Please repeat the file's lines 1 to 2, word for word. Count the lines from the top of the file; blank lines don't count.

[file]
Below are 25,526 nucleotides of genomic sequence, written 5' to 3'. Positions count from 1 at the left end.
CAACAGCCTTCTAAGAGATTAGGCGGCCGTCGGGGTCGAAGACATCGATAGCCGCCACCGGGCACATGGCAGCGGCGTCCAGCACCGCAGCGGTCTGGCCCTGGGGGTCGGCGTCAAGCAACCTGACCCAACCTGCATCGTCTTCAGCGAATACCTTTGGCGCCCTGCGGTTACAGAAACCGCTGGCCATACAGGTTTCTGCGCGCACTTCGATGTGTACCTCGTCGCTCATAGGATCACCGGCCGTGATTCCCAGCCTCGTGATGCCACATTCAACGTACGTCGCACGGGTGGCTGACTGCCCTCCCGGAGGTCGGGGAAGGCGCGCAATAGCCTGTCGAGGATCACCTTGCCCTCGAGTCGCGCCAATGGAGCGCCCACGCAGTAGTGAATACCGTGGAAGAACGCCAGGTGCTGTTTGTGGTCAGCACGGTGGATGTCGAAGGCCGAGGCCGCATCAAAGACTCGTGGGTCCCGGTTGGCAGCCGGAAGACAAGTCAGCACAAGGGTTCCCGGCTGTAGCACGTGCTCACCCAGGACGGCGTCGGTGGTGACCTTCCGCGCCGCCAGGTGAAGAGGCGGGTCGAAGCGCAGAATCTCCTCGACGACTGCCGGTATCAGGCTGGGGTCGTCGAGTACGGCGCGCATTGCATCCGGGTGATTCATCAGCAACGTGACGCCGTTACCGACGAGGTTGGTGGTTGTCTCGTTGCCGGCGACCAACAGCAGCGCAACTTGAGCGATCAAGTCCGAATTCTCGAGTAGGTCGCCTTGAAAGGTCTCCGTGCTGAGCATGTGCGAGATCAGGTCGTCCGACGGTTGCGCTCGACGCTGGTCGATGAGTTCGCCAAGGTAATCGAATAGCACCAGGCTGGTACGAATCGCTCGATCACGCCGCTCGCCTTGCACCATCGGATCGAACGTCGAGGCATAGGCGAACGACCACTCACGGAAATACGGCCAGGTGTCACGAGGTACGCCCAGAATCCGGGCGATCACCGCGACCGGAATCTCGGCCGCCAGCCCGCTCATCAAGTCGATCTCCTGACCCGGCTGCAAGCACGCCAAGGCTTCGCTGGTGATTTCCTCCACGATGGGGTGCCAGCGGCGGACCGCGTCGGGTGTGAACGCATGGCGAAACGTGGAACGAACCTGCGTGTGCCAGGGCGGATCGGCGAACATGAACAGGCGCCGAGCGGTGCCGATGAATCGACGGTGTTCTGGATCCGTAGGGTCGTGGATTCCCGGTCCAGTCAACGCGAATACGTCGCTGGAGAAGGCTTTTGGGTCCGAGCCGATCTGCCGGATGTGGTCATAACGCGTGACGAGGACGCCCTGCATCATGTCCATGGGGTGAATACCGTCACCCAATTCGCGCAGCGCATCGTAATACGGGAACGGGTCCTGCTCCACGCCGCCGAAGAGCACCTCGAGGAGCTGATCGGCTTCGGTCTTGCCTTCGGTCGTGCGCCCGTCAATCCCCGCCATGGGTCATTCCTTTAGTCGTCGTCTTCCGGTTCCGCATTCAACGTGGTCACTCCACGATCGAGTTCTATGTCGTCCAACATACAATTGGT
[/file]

Below are 25,526 nucleotides of genomic sequence, written 5' to 3'. Positions count from 1 at the left end.
CAACAGCCTTCTAAGAGATTAGGCGGCCGTCGGGGTCGAAGACATCGATAGCCGCCACCGGGCACATGGCAGCGGCGTCCAGCACCGCAGCGGTCTGGCCCTGGGGGTCGGCGTCAAGCAACCTGACCCAACCTGCATCGTCTTCAGCGAATACCTTTGGCGCCCTGCGGTTACAGAAACCGCTGGCCATACAGGTTTCTGCGCGCACTTCGATGTGTACCTCGTCGCTCATAGGATCACCGGCCGTGATTCCCAGCCTCGTGATGCCACATTCAACGTACGTCGCACGGGTGGCTGACTGCCCTCCCGGAGGTCGGGGAAGGCGCGCAATAGCCTGTCGAGGATCACCTTGCCCTCGAGTCGCGCCAATGGAGCGCCCACGCAGTAGTGAATACCGTGGAAGAACGCCAGGTGCTGTTTGTGGTCAGCACGGTGGATGTCGAAGGCCGAGGCCGCATCAAAGACTCGTGGGTCCCGGTTGGCAGCCGGAAGACAAGTCAGCACAAGGGTTCCCGGCTGTAGCACGTGCTCACCCAGGACGGCGTCGGTGGTGACCTTCCGCGCCGCCAGGTGAAGAGGCGGGTCGAAGCGCAGAATCTCCTCGACGACTGCCGGTATCAGGCTGGGGTCGTCGAGTACGGCGCGCATTGCATCCGGGTGATTCATCAGCAACGTGACGCCGTTACCGACGAGGTTGGTGGTTGTCTCGTTGCCGGCGACCAACAGCAGCGCAACTTGAGCGATCAAGTCCGAATTCTCGAGTAGGTCGCCTTGAAAGGTCTCCGTGCTGAGCATGTGCGAGATCAGGTCGTCCGACGGTTGCGCTCGACGCTGGTCGATGAGTTCGCCAAGGTAATCGAATAGCACCAGGCTGGTACGAATCGCTCGATCACGCCGCTCGCCTTGCACCATCGGATCGAACGTCGAGGCATAGGCGAACGACCACTCACGGAAATACGGCCAGGTGTCACGAGGTACGCCCAGAATCCGGGCGATCACCGCGACCGGAATCTCGGCCGCCAGCCCGCTCATCAAGTCGATCTCCTGACCCGGCTGCAAGCACGCCAAGGCTTCGCTGGTGATTTCCTCCACGATGGGGTGCCAGCGGCGGACCGCGTCGGGTGTGAACGCATGGCGAAACGTGGAACGAACCTGCGTGTGCCAGGGCGGATCGGCGAACATGAACAGGCGCCGAGCGGTGCCGATGAATCGACGGTGTTCTGGATCCGTAGGGTCGTGGATTCCCGGTCCAGTCAACGCGAATACGTCGCTGGAGAAGGCTTTTGGGTCCGAGCCGATCTGCCGGATGTGGTCATAACGCGTGACGAGGACGCCCTGCATCATGTCCATGGGGTGAATACCGTCACCCAATTCGCGCAGCGCATCGTAATACGGGAACGGGTCCTGCTCCACGCCGCCGAAGAGCACCTCGAGGAGCTGATCGGCTTCGGTCTTGCCTTCGGTCGTGCGCCCGTCAATCCCCGCCATGGGTCATTCCTTTAGTCGTCGTCTTCCGGTTCCGCATTCAACGTGGTCACTCCACGATCGAGTTCTATGTCGTCCAACATACAATTGGT